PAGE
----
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Live-in care for dementia

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We can provide care in your home anywhere in England & Wales

Judith's live-in dementia care

Get dementia live-in care at home

When you or a loved one has received a dementia diagnosis, it can be a difficult time for you all. You probably have lots of questions and are perhaps unsure whether you’ll be able to stay living in your beloved home. With live-in dementia care from Helping Hands, you can rest assured that you’ll never have to leave the comfort and familiarity of your own home in order to receive the appropriate care.

Whether you need 24-hour care whilst you are in the latter stages of Alzheimer’s, or you want extra peace of mind that someone will be there to help you go about your daily activities – live-in care allows you to have the freedom and flexibility of always having someone on hand throughout the day and night, should you need them.

All of our live-in carers receive detailed dementia training as part of our award-winning training programme so that they will be able to provide the support and reassurance that you need when living with the condition. What’s more, we’ll make sure that your live-in carer matches you in both experience and personality – so if you have vascular dementia and require help with personal care but also have a particular love for football, we’ll work with you to find a carer that is able to help with your practical needs, but is happy to accompany you to cheer on your favourite team.

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Sarah Franklin, Dementia Specialist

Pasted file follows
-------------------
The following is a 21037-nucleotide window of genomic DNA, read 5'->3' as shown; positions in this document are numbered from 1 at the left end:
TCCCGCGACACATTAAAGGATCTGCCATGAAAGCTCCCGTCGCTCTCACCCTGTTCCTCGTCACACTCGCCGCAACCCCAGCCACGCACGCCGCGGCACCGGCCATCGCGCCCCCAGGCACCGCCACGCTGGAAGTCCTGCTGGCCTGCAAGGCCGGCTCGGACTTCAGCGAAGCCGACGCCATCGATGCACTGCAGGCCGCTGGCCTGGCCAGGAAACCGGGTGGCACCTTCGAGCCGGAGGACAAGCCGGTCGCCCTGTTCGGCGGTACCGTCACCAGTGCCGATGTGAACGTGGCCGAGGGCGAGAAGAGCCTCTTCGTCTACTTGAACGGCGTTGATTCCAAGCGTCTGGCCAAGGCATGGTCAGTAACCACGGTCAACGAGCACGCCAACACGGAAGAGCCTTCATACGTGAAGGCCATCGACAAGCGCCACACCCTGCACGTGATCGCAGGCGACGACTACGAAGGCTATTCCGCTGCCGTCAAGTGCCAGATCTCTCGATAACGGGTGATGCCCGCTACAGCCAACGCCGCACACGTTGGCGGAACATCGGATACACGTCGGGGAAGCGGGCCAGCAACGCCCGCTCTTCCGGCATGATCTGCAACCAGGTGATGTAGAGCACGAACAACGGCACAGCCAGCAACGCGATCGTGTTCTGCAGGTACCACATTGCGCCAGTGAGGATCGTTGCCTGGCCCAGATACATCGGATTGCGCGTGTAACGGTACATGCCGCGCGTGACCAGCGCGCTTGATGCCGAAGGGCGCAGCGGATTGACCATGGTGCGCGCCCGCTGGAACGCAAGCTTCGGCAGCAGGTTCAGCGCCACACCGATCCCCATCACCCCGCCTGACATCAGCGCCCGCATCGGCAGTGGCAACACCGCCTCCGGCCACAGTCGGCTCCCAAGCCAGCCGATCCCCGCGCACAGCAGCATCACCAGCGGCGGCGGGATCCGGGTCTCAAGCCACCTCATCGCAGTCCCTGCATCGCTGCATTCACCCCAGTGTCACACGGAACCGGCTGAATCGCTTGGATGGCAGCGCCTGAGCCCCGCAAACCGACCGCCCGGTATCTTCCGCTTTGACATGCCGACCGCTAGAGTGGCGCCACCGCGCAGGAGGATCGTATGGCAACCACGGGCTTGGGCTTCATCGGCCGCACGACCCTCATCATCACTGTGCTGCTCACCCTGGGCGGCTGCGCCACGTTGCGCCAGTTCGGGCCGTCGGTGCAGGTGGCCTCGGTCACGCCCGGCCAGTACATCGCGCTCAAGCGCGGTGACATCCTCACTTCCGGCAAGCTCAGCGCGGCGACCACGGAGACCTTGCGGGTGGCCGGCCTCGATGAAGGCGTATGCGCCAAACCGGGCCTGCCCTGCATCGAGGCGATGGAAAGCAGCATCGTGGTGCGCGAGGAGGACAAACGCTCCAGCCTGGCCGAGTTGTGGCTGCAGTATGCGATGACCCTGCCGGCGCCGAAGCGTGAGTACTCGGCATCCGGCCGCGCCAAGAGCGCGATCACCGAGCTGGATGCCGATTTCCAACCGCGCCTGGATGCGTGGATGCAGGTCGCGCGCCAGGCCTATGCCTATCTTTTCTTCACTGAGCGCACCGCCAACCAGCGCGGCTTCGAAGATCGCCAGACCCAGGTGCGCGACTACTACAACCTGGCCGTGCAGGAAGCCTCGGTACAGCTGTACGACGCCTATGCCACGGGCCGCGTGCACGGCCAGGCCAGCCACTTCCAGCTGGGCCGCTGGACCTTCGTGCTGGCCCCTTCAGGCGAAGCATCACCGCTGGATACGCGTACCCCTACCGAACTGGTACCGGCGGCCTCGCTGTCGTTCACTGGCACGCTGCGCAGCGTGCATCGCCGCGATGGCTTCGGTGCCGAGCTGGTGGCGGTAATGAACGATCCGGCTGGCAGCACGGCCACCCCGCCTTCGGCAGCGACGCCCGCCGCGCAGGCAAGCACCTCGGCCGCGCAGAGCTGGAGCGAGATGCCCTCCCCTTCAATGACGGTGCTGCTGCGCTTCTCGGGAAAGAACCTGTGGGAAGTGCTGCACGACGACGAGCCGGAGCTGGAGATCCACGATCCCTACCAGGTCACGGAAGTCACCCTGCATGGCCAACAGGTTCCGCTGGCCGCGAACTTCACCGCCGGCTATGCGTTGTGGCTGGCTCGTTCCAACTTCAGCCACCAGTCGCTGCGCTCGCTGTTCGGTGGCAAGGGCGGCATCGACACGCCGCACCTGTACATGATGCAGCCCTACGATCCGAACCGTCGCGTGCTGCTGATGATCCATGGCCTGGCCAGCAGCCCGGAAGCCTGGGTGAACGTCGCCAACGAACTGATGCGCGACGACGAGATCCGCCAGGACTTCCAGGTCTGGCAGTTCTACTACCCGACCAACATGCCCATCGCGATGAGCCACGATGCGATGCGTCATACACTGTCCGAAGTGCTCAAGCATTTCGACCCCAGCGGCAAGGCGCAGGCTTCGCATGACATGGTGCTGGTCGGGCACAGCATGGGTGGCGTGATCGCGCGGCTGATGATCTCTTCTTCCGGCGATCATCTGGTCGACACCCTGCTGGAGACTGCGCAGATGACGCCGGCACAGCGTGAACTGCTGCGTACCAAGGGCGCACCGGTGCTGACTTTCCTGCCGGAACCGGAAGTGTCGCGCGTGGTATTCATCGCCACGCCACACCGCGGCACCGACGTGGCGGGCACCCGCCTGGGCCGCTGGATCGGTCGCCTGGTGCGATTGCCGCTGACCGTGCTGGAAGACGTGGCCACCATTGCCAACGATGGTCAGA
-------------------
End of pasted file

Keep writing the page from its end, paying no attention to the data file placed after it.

Sarah Franklin Sarah Franklin has worked for Helping Hands for five years as both a dementia trainer and content writer. She is a qualified as a post-16 teacher and has also received a ‘Train the Trainer’ from the Homecare Association for the dementia training that she developed for Helping Hands’ live-in carer training.

Sarah runs refresher dementia training for office staff to provide them with an awareness for the condition and also how we support our carers to deliver exceptional dementia care to our customers. This includes the science behind the condition, disease that cause dementia including Alzheimer’s disease and how to care for someone who has dementia and help them to live well with, not suffer from, dementia.

Outside of Helping Hands, Sarah is a dementia ambassador for the Alzheimer’s Society and encourages others to become a dementia friend.

How can live-in care help those with dementia?

Tailored care plans

As dementia home care specialists, we recognise how important it is to maintain a routine and to keep disruption to a minimum for anyone that is living with the condition. That’s why we’ll work with you and your loved ones to create a tailored care plan that fits in with your life and personal preferences, whilst also making sure you get the very best care.

Care in your own home

Live-in care also means that you can stay in the comfort of your own home without the stress and upheaval of moving into residential care, where you may be further away from your family than you would like. One of the challenges of dementia is confusion and disorientation, so it makes sense that you surround yourself with an environment that you are familiar with, which is what live-in care within your home can offer you.